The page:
How to Auto Start Programs on Raspberry Pi

Raspberry Pi is a widely used single-board computer, but it usually requires an SSH connection to the Pi and manual initiation of programs. For users seeking convenient startup options, there are three common methods: adding startup items in /etc/rc.local, adding desktop startup applications in ~/.config/autostart, and adding service items in /etc/init.d/. In this article, TechSparks will walk you through how to perform these operations.

Table of Contents

Editing Test Program

Before setting up automatic startup on Raspberry Pi, it’s advisable to write a test program. We suggest creating a program that blinks an LED using GPIO control, as hardware operations provide a visual indication of whether the program is running correctly at startup. Hardware operations are more straightforward for verifying the program’s status compared to console output.

Alternatively, you can refer to my test program. It’s a simple Python program that continuously sends the string “123” via UDP to a specified host:

				
					#!/usr/bin/python
import socket
import time
# Set the target host and port
HOST = '192.168.191.1'
PORT = 9999
# Create a UDP socket object
server = socket.socket(socket.AF_INET, socket.SOCK_DGRAM)
# Attempt to connect to the specified host and port
server.connect((HOST, PORT))
# String data to be sent
data = '123'
try:
    # In an infinite loop, continuously send encoded data and wait 1 second after each send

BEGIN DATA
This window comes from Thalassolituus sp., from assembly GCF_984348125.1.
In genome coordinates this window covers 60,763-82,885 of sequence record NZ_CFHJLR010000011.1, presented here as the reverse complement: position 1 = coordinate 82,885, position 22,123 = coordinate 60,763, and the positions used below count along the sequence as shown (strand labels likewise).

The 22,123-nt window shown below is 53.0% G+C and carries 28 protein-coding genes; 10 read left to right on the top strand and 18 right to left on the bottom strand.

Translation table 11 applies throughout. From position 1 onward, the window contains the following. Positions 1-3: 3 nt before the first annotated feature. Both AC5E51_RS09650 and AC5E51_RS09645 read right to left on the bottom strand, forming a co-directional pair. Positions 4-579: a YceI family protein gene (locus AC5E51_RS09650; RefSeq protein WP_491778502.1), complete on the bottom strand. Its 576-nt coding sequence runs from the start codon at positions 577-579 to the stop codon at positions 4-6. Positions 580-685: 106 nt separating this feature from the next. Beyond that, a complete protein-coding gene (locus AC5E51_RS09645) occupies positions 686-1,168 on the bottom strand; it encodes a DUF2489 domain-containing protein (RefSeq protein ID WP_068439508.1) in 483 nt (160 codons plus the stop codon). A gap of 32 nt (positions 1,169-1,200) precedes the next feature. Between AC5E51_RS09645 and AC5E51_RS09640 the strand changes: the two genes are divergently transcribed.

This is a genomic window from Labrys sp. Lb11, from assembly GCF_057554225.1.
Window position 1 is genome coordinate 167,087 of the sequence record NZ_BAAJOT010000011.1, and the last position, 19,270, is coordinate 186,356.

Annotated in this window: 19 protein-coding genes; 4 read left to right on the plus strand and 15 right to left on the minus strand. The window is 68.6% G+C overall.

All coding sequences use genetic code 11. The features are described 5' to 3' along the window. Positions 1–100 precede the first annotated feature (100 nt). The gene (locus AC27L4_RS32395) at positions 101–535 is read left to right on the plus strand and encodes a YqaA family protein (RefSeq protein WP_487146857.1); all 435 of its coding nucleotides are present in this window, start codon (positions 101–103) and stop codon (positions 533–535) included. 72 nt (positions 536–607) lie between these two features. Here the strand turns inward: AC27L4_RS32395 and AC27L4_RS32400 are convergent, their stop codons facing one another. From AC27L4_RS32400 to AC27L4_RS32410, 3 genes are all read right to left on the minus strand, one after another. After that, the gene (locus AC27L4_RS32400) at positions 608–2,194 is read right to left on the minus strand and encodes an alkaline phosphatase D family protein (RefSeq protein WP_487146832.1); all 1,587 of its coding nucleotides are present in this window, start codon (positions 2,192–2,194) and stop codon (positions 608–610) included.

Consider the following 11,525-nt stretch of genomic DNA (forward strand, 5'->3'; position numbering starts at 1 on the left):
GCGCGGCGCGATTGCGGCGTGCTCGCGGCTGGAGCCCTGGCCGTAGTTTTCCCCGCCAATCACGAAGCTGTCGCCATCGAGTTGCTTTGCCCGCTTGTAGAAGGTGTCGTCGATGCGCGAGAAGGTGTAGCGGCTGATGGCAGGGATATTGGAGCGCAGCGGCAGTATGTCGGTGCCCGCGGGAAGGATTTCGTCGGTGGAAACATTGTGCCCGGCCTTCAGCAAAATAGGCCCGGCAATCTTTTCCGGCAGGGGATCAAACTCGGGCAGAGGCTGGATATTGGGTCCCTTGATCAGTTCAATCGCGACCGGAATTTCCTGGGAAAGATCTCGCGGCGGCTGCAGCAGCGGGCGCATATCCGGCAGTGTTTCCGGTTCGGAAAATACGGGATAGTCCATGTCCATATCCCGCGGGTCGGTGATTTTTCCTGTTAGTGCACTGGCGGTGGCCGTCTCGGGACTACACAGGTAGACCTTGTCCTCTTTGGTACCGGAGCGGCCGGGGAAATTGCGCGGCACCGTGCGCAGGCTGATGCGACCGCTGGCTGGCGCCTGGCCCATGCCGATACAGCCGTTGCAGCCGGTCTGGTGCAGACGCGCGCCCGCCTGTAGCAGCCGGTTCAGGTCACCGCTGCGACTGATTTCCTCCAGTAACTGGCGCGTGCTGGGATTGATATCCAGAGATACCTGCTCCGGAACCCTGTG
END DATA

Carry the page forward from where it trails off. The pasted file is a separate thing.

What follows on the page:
while True:
        server.sendall(data.encode(encoding='utf-8'))
        time.sleep(1)
# Capture exceptions and print error messages
except Exception as e:
    print(f"Error in sending data: {e}")
# Close the socket connection regardless of whether an exception occurred
finally:
    server.close()
				
			

Execute the following command to make the Auto_Start_Demo.py file executable:

				
					sudo chmod 755 Auto_Start_Demo.py
				
			

On your PC, write a Python program to receive UDP data sent from the Raspberry Pi:

				
					import socket
# Set the host and port
HOST = '192.168.191.1'
PORT = 9999
bufsize = 1024  # Specify buffer size
# Create a UDP socket object and bind it to the specified host and port
server = socket.socket(socket.AF_INET, socket.SOCK_DGRAM)
server.bind((HOST, PORT))
try:
    while True:
        # Receive data and sender's address information
        data, addr = server.recvfrom(bufsize)
        # If a termination signal is received (length is 1, content is 1), exit the loop
        if len(data) == 1 and data[0] == 1:
            print("Received termination signal. Exiting.")
            break
        # Decode the received data
        decoded_data = data.decode(encoding='utf-8')
        # Print the received data and sender's address information
        print(f"Received data from {addr}: {decoded_data}")
# Capture exceptions and print error messages
except Exception as e:
    print(f"Error in receiving data: {e}")
# Close the socket connection regardless of whether an exception occurred
finally:
    server.close()
				
			

Method 1: Add Startup Items in /etc/rc.local